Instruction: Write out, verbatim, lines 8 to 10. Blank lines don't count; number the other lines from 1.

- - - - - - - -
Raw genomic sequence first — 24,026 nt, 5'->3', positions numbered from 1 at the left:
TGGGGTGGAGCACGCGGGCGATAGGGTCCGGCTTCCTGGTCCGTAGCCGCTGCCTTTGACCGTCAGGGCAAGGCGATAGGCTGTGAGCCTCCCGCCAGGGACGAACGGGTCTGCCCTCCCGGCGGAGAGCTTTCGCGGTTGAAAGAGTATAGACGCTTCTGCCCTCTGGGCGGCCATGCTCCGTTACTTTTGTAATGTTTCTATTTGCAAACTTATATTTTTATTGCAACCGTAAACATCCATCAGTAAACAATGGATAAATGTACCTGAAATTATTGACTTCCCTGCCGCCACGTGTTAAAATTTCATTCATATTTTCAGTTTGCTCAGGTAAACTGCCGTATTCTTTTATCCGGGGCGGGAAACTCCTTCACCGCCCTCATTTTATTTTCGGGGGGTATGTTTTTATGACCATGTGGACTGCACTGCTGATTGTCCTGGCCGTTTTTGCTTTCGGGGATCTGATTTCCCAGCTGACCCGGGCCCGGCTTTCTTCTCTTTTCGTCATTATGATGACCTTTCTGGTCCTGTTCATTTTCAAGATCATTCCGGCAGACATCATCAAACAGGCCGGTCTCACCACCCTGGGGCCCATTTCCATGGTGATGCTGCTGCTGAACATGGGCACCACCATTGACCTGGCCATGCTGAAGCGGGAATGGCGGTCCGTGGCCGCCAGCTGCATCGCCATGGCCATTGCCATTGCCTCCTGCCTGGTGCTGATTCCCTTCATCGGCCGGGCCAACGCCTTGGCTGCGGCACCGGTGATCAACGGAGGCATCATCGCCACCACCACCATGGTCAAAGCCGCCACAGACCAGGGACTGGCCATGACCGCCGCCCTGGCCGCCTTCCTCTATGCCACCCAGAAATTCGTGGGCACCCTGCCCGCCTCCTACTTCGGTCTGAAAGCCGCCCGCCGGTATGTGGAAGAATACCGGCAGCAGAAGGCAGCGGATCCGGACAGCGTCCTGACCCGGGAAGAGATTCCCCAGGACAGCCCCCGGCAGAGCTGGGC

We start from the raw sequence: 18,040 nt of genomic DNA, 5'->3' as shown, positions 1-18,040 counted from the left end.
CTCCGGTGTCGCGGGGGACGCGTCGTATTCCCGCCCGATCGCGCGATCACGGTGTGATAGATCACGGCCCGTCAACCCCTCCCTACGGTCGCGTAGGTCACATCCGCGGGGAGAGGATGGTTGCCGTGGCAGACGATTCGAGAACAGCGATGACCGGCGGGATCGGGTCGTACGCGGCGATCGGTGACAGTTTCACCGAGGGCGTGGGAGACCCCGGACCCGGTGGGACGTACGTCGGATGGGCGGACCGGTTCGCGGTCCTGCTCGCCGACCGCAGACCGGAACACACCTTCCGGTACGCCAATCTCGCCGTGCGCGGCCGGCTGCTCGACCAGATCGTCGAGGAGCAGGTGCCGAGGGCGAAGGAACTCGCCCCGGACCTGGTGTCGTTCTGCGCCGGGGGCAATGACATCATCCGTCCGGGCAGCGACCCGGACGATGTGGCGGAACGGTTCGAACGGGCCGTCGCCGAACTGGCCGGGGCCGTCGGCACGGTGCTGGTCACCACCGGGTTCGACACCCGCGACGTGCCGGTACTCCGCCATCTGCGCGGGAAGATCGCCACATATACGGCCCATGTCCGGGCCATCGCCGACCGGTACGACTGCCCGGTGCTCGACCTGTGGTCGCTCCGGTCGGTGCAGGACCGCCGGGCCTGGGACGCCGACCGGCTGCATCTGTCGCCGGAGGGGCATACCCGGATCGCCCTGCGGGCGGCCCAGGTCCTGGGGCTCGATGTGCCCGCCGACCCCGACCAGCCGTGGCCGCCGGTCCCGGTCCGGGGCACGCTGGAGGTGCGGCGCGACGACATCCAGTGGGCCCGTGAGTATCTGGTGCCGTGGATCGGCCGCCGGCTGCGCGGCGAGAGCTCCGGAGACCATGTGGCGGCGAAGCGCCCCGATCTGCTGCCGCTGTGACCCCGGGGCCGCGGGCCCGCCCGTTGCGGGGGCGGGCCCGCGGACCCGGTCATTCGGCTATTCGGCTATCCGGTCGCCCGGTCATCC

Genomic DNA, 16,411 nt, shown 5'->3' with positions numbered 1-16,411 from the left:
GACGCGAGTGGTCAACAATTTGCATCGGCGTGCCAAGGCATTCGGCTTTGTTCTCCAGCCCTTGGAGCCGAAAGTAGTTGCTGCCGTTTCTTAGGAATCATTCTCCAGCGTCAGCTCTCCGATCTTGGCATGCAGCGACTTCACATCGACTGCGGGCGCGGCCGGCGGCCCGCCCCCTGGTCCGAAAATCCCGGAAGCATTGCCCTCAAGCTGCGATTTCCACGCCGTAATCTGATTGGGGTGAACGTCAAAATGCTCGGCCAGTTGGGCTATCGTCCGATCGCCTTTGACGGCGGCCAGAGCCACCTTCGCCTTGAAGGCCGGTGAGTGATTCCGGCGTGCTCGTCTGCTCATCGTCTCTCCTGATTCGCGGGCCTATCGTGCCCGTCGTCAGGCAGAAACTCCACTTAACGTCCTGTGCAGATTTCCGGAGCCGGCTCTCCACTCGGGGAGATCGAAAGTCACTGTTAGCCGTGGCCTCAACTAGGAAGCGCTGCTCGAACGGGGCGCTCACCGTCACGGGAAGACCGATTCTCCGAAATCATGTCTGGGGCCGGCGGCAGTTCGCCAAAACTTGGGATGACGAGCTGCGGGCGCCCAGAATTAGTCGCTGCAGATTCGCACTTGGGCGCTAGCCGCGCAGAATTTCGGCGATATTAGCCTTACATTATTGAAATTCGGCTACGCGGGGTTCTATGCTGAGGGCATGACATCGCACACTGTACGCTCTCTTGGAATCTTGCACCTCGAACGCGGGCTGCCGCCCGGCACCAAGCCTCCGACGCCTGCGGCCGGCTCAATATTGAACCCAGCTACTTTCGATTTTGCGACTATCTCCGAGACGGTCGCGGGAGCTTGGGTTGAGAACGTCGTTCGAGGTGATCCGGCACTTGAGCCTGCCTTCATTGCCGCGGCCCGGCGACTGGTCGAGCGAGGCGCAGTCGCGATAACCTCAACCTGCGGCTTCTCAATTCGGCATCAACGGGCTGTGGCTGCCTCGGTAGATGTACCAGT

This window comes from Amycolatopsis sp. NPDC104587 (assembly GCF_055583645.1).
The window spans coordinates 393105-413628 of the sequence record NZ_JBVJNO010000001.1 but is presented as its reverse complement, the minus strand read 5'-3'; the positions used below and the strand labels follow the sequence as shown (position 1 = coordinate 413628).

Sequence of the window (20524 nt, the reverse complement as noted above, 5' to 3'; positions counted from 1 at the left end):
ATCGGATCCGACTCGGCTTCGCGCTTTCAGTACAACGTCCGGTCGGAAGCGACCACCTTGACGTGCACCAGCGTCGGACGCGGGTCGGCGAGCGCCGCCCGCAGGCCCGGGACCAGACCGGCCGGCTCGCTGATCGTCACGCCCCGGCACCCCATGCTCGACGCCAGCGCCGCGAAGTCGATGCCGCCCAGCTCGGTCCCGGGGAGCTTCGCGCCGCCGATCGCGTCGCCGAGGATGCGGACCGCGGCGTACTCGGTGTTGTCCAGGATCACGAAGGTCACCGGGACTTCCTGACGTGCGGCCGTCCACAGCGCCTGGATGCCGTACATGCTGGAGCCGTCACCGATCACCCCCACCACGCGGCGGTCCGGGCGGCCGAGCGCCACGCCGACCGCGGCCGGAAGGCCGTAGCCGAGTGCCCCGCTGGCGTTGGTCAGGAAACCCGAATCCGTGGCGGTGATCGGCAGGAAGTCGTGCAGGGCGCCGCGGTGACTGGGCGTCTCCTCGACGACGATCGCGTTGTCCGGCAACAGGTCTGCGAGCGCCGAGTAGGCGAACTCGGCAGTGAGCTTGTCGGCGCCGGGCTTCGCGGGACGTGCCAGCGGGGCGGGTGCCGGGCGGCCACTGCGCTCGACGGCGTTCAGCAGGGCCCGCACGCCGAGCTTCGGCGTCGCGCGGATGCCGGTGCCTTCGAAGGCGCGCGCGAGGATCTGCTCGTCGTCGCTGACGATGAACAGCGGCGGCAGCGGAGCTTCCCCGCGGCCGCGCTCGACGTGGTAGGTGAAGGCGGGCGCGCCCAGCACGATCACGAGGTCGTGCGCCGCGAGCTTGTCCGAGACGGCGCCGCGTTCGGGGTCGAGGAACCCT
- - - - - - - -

The window spans coordinates 393105-413628 of the sequence record NZ_JBVJNO010000001.1 but is presented as its reverse complement, the minus strand read 5'-3'; the positions used below and the strand labels follow the sequence as shown (position 1 = coordinate 413628).

Sequence of the window (20524 nt, the reverse complement as noted above, 5' to 3'; positions counted from 1 at the left end):
ATCGGATCCGACTCGGCTTCGCGCTTTCAGTACAACGTCCGGTCGGAAGCGACCACCTTGACGTGCACCAGCGTCGGACGCGGGTCGGCGAGCGCCGCCCGCAGGCCCGGGACCAGACCGGCCGGCTCGCTGATCGTCACGCCCCGGCACCCCATGCTCGACGCCAGCGCCGCGAAGTCGATGCCGCCCAGCTCGGTCCCGGGGAGCTTCGCGCCGCCGATCGCGTCGCCGAGGATGCGGACCGCGGCGTACTCGGTGTTGTCCAGGATCACGAAGGTCACCGGGACTTCCTGACGTGCGGCCGTCCACAGCGCCTGGATGCCGTACATGCTGGAGCCGTCACCGATCACCCCCACCACGCGGCGGTCCGGGCGGCCGAGCGCCACGCCGACCGCGGCCGGAAGGCCGTAGCCGAGTGCCCCGCTGGCGTTGGTCAGGAAACCCGAATCCGTGGCGGTGATCGGCAGGAAGTCGTGCAGGGCGCCGCGGTGACTGGGCGTCTCCTCGACGACGATCGCGTTGTCCGGCAACAGGTCTGCGAGCGCCGAGTAGGCGAACTCGGCAGTGAGCTTGTCGGCGCCGGGCTTCGCGGGACGTGCCAGCGGGGCGGGTGCCGGGCGGCCACTGCGCTCGACGGCGTTCAGCAGGGCCCGCACGCCGAGCTTCGGCGTCGCGCGGATGCCGGTGCCTTCGAAGGCGCGCGCGAGGATCTGCTCGTCGTCGCTGACGATGAACAGCGGCGGCAGCGGAGCTTCCCCGCGGCCGCGCTCGACGTGGTAGGTGAAGGCGGGCGCGCCCAGCACGATCACGAGGTCGTGCGCCGCGAGCTTGTCCGAGACGGCGCCGCGTTCGGGGTCGAGGAACCCT